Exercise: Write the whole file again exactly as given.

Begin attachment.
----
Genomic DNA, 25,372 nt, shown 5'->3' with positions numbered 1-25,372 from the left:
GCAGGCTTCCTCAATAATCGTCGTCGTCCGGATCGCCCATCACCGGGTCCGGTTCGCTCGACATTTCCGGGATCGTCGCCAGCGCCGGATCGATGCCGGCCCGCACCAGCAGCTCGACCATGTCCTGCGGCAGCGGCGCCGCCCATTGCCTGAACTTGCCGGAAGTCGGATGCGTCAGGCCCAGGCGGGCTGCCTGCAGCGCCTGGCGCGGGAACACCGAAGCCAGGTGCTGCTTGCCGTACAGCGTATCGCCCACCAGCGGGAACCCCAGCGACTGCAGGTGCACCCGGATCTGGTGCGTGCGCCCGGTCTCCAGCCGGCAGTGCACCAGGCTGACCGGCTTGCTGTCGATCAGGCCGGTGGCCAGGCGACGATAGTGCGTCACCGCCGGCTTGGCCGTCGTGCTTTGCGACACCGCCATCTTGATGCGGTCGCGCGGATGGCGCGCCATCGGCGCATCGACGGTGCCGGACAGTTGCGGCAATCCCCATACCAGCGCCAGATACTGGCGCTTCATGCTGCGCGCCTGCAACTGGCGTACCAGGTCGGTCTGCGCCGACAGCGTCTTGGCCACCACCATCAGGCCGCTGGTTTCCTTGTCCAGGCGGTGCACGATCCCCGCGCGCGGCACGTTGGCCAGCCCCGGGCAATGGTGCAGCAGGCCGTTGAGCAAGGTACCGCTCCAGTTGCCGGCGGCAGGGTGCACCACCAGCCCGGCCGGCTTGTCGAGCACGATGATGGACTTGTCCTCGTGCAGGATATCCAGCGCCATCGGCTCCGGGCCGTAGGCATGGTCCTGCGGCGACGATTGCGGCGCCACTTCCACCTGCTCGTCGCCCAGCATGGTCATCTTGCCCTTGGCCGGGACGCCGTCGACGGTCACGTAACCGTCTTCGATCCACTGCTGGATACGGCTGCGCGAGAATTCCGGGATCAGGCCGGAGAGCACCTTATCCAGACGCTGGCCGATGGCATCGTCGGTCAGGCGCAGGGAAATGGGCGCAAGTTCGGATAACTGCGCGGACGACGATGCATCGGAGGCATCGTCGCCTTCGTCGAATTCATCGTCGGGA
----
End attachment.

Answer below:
Genomic DNA, 25,372 nt, shown 5'->3' with positions numbered 1-25,372 from the left:
GCAGGCTTCCTCAATAATCGTCGTCGTCCGGATCGCCCATCACCGGGTCCGGTTCGCTCGACATTTCCGGGATCGTCGCCAGCGCCGGATCGATGCCGGCCCGCACCAGCAGCTCGACCATGTCCTGCGGCAGCGGCGCCGCCCATTGCCTGAACTTGCCGGAAGTCGGATGCGTCAGGCCCAGGCGGGCTGCCTGCAGCGCCTGGCGCGGGAACACCGAAGCCAGGTGCTGCTTGCCGTACAGCGTATCGCCCACCAGCGGGAACCCCAGCGACTGCAGGTGCACCCGGATCTGGTGCGTGCGCCCGGTCTCCAGCCGGCAGTGCACCAGGCTGACCGGCTTGCTGTCGATCAGGCCGGTGGCCAGGCGACGATAGTGCGTCACCGCCGGCTTGGCCGTCGTGCTTTGCGACACCGCCATCTTGATGCGGTCGCGCGGATGGCGCGCCATCGGCGCATCGACGGTGCCGGACAGTTGCGGCAATCCCCATACCAGCGCCAGATACTGGCGCTTCATGCTGCGCGCCTGCAACTGGCGTACCAGGTCGGTCTGCGCCGACAGCGTCTTGGCCACCACCATCAGGCCGCTGGTTTCCTTGTCCAGGCGGTGCACGATCCCCGCGCGCGGCACGTTGGCCAGCCCCGGGCAATGGTGCAGCAGGCCGTTGAGCAAGGTACCGCTCCAGTTGCCGGCGGCAGGGTGCACCACCAGCCCGGCCGGCTTGTCGAGCACGATGATGGACTTGTCCTCGTGCAGGATATCCAGCGCCATCGGCTCCGGGCCGTAGGCATGGTCCTGCGGCGACGATTGCGGCGCCACTTCCACCTGCTCGTCGCCCAGCATGGTCATCTTGCCCTTGGCCGGGACGCCGTCGACGGTCACGTAACCGTCTTCGATCCACTGCTGGATACGGCTGCGCGAGAATTCCGGGATCAGGCCGGAGAGCACCTTATCCAGACGCTGGCCGATGGCATCGTCGGTCAGGCGCAGGGAAATGGGCGCAAGTTCGGATAACTGCGCGGACGACGATGCATCGGAGGCATCGTCGCCTTCGTCGAATTCATCGTCGGGA